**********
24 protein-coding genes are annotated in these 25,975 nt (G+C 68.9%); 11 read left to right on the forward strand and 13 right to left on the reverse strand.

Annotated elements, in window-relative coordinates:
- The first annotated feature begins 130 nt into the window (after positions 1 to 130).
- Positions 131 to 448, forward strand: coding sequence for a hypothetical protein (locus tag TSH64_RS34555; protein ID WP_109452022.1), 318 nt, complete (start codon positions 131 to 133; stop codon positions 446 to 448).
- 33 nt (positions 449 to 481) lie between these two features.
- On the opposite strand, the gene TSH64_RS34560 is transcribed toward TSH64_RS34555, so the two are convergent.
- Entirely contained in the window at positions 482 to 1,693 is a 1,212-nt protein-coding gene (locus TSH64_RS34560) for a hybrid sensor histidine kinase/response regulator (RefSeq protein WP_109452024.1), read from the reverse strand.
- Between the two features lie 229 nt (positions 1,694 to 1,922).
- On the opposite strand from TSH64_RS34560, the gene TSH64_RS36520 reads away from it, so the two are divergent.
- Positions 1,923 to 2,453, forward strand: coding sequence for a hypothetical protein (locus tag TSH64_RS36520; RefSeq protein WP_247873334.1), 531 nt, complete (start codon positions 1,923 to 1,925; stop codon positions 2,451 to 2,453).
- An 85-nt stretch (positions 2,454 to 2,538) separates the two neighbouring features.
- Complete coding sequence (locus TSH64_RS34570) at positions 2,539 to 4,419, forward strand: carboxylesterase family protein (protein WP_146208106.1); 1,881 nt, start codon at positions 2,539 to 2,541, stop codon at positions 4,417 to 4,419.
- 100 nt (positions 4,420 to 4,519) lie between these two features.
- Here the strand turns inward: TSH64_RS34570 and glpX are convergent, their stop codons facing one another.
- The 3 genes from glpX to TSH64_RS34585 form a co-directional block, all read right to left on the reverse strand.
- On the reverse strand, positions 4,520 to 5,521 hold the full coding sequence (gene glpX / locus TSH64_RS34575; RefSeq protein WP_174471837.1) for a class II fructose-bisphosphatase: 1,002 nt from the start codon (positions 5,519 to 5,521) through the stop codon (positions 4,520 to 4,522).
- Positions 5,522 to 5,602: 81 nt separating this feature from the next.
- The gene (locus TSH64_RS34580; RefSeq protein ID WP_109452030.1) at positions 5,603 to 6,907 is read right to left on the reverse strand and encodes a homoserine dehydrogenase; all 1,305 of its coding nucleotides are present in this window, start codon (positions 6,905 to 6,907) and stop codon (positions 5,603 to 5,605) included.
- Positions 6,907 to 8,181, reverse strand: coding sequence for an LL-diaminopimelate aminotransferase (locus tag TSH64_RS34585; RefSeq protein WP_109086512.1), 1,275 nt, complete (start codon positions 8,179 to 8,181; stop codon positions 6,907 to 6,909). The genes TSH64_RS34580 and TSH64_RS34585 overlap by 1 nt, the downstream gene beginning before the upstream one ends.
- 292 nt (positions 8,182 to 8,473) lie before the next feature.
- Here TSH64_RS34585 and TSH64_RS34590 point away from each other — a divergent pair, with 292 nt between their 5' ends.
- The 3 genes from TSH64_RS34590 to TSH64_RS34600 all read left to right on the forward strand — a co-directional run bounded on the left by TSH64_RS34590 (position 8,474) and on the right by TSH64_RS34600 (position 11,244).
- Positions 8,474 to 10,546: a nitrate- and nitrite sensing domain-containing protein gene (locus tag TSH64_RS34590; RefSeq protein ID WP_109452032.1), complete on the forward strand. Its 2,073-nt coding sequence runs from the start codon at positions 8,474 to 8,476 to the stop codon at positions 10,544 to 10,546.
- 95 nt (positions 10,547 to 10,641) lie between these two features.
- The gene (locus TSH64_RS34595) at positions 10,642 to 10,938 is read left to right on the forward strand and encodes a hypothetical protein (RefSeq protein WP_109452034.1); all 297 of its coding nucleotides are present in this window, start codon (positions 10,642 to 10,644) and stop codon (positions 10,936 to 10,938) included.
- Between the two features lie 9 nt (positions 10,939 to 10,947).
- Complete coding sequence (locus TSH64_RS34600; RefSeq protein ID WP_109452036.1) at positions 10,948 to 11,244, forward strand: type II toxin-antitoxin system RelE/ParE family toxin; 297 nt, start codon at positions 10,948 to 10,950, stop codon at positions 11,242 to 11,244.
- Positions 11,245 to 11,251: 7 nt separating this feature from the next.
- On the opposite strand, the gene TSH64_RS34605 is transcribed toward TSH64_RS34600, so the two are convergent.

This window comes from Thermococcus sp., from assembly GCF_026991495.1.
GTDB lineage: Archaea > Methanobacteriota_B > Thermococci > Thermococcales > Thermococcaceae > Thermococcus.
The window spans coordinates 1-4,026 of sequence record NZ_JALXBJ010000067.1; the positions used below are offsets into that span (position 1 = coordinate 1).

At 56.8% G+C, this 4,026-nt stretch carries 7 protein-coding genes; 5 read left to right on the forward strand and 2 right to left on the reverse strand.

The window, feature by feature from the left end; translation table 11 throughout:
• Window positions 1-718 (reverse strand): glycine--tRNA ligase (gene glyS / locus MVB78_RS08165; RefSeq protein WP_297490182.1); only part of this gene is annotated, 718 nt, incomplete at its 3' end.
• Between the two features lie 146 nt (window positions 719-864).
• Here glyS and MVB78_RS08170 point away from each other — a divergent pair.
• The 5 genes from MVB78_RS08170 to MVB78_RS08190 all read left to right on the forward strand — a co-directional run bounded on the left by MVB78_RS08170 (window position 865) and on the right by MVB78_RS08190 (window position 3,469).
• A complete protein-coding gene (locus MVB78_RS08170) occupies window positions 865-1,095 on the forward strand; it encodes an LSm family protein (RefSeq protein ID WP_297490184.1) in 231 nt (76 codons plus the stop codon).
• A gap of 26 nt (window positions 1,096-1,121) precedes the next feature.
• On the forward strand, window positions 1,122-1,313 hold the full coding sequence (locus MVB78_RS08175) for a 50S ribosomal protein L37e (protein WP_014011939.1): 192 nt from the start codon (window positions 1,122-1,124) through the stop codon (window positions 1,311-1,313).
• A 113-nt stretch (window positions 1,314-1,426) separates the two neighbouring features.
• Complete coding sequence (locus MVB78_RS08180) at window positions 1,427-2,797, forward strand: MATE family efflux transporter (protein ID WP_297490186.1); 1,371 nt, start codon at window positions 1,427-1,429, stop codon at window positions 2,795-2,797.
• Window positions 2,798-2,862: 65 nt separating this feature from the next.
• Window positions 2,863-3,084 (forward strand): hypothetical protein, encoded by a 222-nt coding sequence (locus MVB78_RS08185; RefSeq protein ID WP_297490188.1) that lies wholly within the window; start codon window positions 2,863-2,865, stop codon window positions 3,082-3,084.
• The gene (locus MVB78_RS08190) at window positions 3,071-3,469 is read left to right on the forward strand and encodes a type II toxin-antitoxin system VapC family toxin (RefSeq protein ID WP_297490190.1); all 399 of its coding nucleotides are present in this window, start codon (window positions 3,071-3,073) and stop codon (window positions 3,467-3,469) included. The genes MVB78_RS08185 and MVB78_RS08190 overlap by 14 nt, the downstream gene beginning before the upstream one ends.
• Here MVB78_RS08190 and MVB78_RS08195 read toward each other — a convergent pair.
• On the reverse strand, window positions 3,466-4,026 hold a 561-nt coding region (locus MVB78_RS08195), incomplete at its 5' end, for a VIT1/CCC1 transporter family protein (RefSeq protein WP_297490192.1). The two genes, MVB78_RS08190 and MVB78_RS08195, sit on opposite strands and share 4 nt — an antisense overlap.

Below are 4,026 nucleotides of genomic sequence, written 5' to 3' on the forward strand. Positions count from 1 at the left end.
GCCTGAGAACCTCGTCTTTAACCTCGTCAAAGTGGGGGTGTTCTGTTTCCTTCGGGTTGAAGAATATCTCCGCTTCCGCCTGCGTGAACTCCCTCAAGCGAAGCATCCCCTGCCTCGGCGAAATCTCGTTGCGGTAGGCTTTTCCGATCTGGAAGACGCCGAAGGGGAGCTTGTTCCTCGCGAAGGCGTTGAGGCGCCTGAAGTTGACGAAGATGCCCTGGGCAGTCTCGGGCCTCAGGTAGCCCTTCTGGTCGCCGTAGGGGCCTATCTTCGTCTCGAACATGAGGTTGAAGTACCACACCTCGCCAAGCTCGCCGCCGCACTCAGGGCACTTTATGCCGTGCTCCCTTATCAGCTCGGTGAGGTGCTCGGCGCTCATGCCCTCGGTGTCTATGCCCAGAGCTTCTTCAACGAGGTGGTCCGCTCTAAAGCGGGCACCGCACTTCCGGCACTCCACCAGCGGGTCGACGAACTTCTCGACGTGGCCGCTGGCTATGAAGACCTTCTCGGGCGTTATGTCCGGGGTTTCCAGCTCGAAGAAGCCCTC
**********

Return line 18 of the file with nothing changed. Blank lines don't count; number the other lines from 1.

- The gene (locus TSH64_RS34580; RefSeq protein ID WP_109452030.1) at positions 5,603 to 6,907 is read right to left on the reverse strand and encodes a homoserine dehydrogenase; all 1,305 of its coding nucleotides are present in this window, start codon (positions 6,905 to 6,907) and stop codon (positions 5,603 to 5,605) included.